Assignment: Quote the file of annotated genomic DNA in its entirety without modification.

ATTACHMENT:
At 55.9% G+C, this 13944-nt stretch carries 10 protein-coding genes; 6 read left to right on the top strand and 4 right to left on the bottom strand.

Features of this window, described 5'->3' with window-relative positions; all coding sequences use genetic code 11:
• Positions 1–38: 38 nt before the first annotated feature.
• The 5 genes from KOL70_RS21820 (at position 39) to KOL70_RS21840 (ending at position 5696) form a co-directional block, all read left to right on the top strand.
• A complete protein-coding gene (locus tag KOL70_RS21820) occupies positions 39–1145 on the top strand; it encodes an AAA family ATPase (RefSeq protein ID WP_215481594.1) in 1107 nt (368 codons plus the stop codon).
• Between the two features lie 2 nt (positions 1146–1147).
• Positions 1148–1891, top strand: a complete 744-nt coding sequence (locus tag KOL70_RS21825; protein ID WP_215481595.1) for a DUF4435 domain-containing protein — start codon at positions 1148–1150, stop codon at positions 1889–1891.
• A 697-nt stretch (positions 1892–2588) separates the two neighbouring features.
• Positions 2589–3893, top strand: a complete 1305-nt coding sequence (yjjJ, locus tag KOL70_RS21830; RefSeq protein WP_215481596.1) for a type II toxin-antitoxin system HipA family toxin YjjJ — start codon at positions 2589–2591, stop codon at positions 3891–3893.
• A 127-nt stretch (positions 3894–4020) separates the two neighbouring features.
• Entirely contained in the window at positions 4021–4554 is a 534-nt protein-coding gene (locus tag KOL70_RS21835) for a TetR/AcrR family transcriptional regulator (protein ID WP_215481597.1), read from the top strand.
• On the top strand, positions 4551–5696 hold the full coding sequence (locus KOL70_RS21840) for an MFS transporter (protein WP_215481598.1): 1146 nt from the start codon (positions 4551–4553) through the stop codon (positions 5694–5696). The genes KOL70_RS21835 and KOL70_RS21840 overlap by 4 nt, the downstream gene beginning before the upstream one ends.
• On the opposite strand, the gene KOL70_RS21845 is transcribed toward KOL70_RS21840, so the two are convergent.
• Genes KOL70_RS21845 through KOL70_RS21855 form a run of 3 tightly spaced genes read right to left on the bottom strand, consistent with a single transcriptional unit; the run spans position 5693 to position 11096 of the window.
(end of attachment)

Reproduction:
At 55.9% G+C, this 13944-nt stretch carries 10 protein-coding genes; 6 read left to right on the top strand and 4 right to left on the bottom strand.

Features of this window, described 5'->3' with window-relative positions; all coding sequences use genetic code 11:
• Positions 1–38: 38 nt before the first annotated feature.
• The 5 genes from KOL70_RS21820 (at position 39) to KOL70_RS21840 (ending at position 5696) form a co-directional block, all read left to right on the top strand.
• A complete protein-coding gene (locus tag KOL70_RS21820) occupies positions 39–1145 on the top strand; it encodes an AAA family ATPase (RefSeq protein ID WP_215481594.1) in 1107 nt (368 codons plus the stop codon).
• Between the two features lie 2 nt (positions 1146–1147).
• Positions 1148–1891, top strand: a complete 744-nt coding sequence (locus tag KOL70_RS21825; protein ID WP_215481595.1) for a DUF4435 domain-containing protein — start codon at positions 1148–1150, stop codon at positions 1889–1891.
• A 697-nt stretch (positions 1892–2588) separates the two neighbouring features.
• Positions 2589–3893, top strand: a complete 1305-nt coding sequence (yjjJ, locus tag KOL70_RS21830; RefSeq protein WP_215481596.1) for a type II toxin-antitoxin system HipA family toxin YjjJ — start codon at positions 2589–2591, stop codon at positions 3891–3893.
• A 127-nt stretch (positions 3894–4020) separates the two neighbouring features.
• Entirely contained in the window at positions 4021–4554 is a 534-nt protein-coding gene (locus tag KOL70_RS21835) for a TetR/AcrR family transcriptional regulator (protein ID WP_215481597.1), read from the top strand.
• On the top strand, positions 4551–5696 hold the full coding sequence (locus KOL70_RS21840) for an MFS transporter (protein WP_215481598.1): 1146 nt from the start codon (positions 4551–4553) through the stop codon (positions 5694–5696). The genes KOL70_RS21835 and KOL70_RS21840 overlap by 4 nt, the downstream gene beginning before the upstream one ends.
• On the opposite strand, the gene KOL70_RS21845 is transcribed toward KOL70_RS21840, so the two are convergent.
• Genes KOL70_RS21845 through KOL70_RS21855 form a run of 3 tightly spaced genes read right to left on the bottom strand, consistent with a single transcriptional unit; the run spans position 5693 to position 11096 of the window.